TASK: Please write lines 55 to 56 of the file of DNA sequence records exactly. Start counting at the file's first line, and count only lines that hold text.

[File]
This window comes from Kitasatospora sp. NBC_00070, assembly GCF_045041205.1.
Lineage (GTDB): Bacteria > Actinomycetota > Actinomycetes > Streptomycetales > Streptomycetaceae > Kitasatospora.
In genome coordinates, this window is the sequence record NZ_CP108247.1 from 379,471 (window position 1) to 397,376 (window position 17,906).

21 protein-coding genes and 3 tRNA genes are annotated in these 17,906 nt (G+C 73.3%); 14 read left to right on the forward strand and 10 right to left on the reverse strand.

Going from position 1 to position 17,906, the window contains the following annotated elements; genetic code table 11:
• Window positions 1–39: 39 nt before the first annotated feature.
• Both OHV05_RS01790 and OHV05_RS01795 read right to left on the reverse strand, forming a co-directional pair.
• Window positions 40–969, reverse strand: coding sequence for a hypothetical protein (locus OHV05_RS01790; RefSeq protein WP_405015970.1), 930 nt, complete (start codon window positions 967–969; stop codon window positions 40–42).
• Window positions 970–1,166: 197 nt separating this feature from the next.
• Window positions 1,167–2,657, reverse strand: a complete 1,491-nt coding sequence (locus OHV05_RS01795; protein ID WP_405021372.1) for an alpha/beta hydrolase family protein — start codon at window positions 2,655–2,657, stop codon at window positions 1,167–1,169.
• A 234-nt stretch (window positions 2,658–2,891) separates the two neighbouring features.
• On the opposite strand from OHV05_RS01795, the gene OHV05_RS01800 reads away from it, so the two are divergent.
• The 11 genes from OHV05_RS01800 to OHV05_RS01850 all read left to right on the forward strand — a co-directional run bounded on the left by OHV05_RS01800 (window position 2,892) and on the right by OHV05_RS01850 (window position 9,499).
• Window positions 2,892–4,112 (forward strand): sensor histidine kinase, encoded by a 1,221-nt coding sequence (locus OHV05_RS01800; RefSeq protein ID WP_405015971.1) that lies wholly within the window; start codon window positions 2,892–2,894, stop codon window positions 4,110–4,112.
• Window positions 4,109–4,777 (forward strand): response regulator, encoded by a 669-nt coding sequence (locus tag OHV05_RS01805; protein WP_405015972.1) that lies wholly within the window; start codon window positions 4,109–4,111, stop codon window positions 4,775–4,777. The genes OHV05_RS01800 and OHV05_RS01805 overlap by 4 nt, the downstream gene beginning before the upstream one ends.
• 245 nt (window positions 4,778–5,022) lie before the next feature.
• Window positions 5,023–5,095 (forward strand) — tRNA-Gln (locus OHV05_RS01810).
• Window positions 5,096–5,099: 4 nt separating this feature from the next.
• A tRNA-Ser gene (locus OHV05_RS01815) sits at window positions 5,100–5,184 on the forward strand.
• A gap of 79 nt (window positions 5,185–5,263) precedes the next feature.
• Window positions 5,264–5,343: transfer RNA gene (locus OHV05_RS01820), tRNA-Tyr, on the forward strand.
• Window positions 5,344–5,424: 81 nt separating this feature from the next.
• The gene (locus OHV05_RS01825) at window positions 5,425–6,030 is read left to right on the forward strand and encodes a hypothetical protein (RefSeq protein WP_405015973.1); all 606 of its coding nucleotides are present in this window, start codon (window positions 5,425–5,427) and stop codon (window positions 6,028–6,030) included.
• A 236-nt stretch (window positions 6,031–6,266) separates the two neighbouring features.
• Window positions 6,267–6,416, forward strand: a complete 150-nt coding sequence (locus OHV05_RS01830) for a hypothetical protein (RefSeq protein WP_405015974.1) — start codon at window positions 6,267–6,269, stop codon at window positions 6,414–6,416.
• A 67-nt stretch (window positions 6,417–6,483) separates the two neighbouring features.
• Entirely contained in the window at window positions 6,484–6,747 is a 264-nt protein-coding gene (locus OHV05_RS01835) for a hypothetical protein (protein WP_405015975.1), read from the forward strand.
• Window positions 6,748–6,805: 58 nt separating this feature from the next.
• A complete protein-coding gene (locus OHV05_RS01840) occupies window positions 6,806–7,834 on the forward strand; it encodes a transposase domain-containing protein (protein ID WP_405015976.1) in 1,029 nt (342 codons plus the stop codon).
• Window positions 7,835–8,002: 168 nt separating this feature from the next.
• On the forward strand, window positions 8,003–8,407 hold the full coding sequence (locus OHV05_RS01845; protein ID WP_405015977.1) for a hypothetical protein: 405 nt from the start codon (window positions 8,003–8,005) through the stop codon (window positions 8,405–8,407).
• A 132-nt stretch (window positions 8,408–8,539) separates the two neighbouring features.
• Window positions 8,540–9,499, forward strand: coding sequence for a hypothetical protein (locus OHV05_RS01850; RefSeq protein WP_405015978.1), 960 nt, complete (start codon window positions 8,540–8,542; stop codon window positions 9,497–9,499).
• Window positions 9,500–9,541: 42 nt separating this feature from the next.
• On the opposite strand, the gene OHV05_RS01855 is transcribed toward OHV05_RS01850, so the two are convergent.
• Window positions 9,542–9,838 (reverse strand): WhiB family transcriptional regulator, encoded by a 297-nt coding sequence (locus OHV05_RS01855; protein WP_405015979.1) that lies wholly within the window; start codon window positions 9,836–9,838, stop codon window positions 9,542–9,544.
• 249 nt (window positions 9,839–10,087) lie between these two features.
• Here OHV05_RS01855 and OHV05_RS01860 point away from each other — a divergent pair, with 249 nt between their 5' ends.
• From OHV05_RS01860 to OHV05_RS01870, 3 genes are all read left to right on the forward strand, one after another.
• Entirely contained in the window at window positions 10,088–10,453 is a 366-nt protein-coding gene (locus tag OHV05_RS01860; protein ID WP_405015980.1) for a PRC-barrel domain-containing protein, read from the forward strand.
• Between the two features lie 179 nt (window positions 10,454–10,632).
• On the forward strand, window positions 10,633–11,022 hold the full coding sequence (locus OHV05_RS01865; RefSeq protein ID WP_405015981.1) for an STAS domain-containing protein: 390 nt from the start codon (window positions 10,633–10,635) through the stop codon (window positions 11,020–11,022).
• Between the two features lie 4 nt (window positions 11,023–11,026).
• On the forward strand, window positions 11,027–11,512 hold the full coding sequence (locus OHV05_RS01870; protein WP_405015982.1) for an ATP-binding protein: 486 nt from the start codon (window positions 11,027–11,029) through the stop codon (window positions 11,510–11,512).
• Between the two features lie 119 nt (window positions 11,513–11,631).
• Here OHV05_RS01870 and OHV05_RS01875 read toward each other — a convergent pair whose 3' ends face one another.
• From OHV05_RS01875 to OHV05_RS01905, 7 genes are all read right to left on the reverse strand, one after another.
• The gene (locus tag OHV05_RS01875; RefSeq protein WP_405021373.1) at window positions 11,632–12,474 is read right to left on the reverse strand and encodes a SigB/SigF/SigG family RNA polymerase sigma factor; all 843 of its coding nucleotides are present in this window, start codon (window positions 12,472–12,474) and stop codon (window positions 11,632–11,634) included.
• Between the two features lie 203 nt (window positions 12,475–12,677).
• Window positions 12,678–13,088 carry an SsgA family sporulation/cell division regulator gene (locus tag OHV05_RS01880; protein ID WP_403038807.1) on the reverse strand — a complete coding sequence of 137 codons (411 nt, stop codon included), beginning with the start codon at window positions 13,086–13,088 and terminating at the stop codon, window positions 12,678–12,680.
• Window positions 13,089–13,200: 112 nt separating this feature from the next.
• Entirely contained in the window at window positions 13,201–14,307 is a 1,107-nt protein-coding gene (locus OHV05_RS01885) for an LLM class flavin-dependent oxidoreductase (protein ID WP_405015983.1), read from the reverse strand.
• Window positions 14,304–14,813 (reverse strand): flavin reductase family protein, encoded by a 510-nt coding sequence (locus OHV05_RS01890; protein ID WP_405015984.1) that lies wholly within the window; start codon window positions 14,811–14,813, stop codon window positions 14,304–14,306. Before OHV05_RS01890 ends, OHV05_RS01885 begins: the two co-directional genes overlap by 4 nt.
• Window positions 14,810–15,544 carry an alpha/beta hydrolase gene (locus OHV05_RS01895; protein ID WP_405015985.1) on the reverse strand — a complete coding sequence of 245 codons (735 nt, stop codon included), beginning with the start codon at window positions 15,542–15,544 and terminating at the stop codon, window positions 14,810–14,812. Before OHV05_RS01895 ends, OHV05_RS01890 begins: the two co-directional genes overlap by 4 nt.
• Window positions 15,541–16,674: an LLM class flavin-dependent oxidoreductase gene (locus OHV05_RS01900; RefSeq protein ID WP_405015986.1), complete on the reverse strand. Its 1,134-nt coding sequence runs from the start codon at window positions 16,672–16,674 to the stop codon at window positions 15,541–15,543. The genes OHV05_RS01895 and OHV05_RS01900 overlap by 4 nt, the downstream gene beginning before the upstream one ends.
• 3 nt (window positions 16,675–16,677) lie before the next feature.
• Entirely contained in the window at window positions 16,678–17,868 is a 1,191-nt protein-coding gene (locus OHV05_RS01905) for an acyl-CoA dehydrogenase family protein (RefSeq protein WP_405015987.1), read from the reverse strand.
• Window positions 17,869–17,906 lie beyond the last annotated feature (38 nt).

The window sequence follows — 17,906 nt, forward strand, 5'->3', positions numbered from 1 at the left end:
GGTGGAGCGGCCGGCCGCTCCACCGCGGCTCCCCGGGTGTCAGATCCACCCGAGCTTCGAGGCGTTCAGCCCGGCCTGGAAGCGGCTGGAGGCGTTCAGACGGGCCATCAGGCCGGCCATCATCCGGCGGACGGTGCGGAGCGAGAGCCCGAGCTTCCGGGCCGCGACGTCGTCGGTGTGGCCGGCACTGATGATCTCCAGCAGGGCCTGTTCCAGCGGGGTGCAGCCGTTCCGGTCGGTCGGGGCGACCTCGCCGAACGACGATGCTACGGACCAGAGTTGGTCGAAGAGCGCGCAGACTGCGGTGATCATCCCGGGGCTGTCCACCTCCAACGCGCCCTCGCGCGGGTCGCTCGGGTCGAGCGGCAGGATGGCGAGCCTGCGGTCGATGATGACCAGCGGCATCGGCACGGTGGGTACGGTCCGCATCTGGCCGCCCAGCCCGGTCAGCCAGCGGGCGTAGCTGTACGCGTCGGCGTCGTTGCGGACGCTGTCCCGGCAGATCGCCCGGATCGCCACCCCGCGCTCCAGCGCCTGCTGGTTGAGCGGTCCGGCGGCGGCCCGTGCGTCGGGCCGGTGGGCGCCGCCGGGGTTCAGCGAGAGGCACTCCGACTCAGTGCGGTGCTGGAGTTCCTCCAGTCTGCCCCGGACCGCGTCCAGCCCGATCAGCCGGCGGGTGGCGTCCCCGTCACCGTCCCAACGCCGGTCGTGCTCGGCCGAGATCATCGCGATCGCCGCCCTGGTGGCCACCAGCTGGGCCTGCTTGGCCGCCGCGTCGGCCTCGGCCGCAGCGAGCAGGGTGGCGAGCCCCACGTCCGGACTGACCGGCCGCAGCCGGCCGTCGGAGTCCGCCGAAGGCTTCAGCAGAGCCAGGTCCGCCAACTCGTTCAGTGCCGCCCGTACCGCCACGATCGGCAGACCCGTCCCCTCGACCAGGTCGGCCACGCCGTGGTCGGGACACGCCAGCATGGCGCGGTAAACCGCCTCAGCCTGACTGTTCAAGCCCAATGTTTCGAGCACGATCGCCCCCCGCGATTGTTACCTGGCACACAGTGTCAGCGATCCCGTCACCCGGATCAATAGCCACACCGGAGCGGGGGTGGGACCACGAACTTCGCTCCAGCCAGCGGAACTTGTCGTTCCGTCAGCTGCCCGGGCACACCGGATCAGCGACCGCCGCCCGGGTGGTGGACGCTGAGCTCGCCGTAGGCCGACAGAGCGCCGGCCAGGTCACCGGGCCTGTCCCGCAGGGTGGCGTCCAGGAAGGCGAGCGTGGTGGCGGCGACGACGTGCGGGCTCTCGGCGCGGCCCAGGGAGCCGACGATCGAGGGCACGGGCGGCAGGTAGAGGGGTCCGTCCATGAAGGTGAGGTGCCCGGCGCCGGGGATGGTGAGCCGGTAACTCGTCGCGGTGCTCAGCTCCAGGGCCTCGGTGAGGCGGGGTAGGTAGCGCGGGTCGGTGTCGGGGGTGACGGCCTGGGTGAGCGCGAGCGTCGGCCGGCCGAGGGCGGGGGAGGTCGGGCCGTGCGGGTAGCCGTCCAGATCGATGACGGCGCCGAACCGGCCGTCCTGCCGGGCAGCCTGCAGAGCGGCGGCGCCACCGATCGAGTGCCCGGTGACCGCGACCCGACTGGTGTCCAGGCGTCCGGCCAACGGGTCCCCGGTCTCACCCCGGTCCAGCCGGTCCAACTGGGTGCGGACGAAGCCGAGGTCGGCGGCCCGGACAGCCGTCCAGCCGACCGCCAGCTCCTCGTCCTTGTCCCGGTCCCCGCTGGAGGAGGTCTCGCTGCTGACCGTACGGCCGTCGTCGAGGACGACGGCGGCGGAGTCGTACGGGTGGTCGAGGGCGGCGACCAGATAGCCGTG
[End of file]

• Window positions 15,541–16,674: an LLM class flavin-dependent oxidoreductase gene (locus OHV05_RS01900; RefSeq protein ID WP_405015986.1), complete on the reverse strand. Its 1,134-nt coding sequence runs from the start codon at window positions 16,672–16,674 to the stop codon at window positions 15,541–15,543. The genes OHV05_RS01895 and OHV05_RS01900 overlap by 4 nt, the downstream gene beginning before the upstream one ends.
• 3 nt (window positions 16,675–16,677) lie before the next feature.